The Intel 8086 is a 16-bit microprocessor designed by engineers at Intel and released on 1978-06-08, the first of the x86 architecture. Slightly a year later, on 1979-07-01, Intel released a variant called the 8088, which had only an 8-bit data bus. The 8088 became massively popular in home computers because it was adopted by IBM for their Personal Computer line, so any company that developed a clone also had to use the chip.
I started hearing about the x86 architecture in early 1990s when my family bought our first computer which featured a 80386 CPU. I watched the progression increase to the 486, 586, and so on, but I never really understanding what that meant. It wasn't until I started becoming more interested in microchips, primarily due to video game hacking, that I began to learn what chips were used in various systems, and what they were capable of, which made me much more interested in them.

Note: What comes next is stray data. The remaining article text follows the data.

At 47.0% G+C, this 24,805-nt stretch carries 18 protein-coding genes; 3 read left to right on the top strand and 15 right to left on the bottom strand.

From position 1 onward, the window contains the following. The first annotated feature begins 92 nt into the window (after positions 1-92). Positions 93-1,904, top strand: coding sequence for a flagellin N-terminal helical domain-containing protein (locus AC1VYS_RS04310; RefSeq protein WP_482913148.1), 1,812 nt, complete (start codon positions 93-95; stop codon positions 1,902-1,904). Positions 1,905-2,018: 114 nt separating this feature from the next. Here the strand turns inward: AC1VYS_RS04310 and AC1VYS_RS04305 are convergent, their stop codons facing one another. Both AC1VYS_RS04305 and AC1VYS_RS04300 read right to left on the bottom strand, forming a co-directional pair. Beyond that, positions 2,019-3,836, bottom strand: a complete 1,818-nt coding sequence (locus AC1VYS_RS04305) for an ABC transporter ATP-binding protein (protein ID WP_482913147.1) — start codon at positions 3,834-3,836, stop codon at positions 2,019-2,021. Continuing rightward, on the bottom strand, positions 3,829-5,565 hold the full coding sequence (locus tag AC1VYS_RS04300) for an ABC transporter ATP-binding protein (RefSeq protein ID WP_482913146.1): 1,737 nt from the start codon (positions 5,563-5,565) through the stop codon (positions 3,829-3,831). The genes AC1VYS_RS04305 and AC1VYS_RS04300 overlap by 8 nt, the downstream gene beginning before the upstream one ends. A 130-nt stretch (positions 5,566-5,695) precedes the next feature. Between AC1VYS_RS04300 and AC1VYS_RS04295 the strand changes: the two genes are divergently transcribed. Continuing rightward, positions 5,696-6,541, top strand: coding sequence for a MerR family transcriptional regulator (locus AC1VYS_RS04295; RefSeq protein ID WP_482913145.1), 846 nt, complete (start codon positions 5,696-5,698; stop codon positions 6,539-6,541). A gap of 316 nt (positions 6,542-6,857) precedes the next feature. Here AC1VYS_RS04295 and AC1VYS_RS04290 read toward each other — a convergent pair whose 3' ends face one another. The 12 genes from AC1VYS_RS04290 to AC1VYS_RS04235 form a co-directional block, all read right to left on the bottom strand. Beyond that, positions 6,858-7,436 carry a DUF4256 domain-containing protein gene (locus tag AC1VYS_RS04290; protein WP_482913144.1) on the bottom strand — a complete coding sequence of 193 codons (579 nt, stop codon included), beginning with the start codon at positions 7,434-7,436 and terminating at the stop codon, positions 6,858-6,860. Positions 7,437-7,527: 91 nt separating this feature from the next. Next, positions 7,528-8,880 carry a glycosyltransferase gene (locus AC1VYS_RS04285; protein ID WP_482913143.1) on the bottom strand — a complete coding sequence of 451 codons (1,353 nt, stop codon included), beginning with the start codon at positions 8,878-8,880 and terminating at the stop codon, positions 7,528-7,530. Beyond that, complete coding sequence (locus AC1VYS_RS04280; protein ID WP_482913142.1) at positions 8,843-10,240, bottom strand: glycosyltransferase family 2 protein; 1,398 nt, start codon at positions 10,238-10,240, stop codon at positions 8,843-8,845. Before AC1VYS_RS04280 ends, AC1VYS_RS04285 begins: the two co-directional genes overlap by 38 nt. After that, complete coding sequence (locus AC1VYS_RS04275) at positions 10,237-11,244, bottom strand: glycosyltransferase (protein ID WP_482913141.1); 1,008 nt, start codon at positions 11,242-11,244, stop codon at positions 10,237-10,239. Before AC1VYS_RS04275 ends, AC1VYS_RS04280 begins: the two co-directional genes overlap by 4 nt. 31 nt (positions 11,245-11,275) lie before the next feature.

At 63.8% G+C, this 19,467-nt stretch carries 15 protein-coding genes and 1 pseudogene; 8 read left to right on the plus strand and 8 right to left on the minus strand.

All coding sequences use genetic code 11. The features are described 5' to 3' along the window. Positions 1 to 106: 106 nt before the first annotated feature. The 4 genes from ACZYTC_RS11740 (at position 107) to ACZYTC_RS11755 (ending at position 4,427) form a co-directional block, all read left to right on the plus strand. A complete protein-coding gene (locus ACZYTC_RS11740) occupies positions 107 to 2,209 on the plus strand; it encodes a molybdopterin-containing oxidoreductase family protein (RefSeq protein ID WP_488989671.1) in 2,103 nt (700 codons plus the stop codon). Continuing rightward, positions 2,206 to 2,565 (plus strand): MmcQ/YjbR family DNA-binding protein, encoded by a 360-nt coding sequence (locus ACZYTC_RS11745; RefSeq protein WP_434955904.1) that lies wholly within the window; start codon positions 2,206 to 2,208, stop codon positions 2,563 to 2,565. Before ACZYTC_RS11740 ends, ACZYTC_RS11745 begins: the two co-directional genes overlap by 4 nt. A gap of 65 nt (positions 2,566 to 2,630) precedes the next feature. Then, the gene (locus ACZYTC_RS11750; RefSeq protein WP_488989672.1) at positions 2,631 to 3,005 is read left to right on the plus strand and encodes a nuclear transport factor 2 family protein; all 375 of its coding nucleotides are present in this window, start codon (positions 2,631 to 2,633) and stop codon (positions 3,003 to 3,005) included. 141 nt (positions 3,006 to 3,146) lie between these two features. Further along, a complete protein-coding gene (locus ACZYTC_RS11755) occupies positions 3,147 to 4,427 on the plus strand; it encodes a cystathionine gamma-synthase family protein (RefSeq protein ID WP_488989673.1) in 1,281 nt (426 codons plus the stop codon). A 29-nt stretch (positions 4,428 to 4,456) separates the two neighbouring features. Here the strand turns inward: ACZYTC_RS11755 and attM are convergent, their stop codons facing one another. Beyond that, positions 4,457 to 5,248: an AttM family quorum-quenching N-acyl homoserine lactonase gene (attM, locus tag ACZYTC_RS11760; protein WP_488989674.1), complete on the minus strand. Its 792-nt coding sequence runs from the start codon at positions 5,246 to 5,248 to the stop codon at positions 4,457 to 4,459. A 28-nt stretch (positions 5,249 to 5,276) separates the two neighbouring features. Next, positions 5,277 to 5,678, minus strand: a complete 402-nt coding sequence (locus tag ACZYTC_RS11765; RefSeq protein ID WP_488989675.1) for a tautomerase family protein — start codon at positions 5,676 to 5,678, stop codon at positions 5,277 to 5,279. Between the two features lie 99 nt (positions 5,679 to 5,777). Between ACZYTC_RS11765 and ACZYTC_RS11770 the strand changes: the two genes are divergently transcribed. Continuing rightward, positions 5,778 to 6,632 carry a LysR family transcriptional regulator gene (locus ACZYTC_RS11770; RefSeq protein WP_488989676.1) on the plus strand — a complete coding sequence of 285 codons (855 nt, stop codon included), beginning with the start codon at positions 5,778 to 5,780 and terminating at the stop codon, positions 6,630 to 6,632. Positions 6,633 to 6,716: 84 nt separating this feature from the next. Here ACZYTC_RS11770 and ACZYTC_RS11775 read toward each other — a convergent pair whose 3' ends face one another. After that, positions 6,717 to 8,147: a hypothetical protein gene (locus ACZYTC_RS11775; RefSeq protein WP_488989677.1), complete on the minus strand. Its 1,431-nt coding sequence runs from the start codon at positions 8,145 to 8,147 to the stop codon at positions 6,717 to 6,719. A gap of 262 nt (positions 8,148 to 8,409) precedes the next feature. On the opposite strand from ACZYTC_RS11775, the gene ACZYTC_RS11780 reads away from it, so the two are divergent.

Several devices used the Intel 8086 or its variants, but here are the most popular ones:
- IBM Personal Computer - 8088 used in original, XT and JX models
- IBM PC Convertible - 8088 variant
- IBM PCjr - 8088 variant
- PC-9800 - 8086 used in most early models
- Tandy 1000 - 8088 used in the 1000, A, HD, and SX models
Every early IBM PC clone also used the 8080 by necessity.